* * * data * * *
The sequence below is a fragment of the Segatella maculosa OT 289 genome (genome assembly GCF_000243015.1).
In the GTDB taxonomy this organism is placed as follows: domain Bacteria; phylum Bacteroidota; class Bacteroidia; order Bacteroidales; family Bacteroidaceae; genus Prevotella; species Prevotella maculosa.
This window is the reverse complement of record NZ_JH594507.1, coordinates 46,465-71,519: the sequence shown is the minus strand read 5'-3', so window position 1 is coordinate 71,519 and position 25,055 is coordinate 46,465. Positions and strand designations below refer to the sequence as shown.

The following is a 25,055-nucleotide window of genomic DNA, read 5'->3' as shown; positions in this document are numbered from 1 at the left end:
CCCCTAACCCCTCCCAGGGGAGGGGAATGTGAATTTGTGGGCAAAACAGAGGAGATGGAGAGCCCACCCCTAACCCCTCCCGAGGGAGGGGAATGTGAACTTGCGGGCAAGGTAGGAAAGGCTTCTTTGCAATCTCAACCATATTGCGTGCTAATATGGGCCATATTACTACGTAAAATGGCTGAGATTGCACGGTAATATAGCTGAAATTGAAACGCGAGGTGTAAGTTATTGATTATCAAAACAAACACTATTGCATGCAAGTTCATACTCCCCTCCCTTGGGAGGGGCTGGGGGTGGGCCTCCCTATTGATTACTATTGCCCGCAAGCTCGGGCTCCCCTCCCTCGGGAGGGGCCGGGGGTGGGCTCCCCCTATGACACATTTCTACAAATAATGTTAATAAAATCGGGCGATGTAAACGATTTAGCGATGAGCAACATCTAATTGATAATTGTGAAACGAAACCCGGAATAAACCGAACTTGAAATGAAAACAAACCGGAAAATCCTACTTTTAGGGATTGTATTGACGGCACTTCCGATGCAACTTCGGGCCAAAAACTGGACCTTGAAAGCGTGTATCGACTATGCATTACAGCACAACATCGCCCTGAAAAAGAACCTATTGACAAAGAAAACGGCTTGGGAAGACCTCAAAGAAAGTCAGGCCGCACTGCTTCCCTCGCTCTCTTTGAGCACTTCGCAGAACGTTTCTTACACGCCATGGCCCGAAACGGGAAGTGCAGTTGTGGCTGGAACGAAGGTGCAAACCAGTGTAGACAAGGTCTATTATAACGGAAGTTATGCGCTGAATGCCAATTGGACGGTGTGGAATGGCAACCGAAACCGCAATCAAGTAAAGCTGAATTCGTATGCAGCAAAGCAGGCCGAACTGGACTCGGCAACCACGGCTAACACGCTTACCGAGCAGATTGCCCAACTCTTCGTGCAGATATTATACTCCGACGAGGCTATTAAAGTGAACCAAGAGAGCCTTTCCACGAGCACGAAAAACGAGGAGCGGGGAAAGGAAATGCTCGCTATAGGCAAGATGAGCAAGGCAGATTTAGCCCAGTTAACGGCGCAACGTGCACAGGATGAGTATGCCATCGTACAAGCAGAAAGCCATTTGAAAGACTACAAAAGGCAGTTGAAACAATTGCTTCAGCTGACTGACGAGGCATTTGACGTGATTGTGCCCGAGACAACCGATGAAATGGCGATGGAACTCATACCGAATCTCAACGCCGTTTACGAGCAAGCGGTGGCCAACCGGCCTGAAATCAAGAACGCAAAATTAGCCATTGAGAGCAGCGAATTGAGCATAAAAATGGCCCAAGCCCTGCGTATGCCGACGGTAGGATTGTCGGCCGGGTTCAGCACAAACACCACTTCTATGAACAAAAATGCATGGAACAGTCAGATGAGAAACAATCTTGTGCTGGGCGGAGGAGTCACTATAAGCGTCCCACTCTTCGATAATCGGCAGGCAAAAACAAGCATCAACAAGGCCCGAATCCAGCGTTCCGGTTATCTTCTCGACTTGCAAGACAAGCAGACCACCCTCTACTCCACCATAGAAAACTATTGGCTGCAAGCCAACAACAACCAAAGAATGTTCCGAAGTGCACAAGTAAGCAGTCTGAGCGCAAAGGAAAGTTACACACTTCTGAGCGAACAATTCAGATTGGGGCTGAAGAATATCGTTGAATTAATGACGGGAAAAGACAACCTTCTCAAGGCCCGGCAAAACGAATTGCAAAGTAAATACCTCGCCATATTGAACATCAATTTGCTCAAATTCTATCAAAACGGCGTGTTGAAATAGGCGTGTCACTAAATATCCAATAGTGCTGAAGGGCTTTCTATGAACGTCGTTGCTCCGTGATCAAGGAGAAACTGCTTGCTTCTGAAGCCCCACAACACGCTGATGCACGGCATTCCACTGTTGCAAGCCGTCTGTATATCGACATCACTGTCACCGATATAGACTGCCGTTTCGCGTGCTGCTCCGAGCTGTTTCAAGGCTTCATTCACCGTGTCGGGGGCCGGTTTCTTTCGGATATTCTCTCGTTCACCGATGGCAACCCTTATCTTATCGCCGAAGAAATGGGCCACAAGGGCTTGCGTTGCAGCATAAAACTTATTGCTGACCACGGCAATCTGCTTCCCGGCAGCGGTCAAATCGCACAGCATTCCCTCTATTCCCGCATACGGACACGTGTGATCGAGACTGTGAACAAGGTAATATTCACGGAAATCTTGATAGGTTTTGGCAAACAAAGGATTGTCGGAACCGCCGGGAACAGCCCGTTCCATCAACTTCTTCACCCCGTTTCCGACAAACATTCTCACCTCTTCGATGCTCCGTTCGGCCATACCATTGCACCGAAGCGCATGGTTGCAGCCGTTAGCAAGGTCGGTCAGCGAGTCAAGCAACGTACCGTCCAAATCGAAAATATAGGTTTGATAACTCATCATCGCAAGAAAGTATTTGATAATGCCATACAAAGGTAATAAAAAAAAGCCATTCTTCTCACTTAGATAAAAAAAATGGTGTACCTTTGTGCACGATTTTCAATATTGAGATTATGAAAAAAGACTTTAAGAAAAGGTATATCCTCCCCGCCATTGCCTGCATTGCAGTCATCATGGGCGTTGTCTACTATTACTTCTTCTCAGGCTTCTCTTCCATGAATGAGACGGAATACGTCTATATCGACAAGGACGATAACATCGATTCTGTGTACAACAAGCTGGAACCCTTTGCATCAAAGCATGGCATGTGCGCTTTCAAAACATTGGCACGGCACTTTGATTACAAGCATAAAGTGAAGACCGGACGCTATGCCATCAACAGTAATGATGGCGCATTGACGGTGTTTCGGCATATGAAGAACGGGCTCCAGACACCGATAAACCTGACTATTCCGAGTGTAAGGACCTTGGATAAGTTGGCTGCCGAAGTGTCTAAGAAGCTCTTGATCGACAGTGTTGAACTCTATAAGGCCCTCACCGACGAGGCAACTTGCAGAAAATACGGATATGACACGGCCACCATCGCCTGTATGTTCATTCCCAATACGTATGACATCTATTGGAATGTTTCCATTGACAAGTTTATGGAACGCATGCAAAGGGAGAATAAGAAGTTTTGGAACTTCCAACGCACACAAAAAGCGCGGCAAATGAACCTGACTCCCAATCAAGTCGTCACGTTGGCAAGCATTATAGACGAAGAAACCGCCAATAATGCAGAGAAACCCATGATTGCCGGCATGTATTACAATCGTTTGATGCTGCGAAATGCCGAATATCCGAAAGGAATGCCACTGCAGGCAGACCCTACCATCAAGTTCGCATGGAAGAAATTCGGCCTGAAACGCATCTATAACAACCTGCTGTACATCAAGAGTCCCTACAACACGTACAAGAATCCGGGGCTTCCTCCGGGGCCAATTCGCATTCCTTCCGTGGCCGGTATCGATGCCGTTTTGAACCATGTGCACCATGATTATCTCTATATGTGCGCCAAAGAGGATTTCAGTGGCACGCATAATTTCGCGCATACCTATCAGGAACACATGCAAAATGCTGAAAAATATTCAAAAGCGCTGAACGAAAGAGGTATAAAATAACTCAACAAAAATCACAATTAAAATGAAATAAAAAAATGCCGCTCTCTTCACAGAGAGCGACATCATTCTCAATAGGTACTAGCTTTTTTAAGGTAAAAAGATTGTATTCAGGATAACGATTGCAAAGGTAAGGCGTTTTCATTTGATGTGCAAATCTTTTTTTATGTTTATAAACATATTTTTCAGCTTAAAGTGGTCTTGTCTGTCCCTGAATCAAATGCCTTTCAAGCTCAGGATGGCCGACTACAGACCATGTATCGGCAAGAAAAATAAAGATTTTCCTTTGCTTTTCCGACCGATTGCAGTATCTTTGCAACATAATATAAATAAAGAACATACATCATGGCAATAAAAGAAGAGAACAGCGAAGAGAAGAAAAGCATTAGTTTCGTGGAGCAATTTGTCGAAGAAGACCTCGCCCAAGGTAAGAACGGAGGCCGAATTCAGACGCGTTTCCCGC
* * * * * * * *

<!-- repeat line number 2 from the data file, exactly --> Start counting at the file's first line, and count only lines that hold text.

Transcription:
In the GTDB taxonomy this organism is placed as follows: domain Bacteria; phylum Bacteroidota; class Bacteroidia; order Bacteroidales; family Bacteroidaceae; genus Prevotella; species Prevotella maculosa.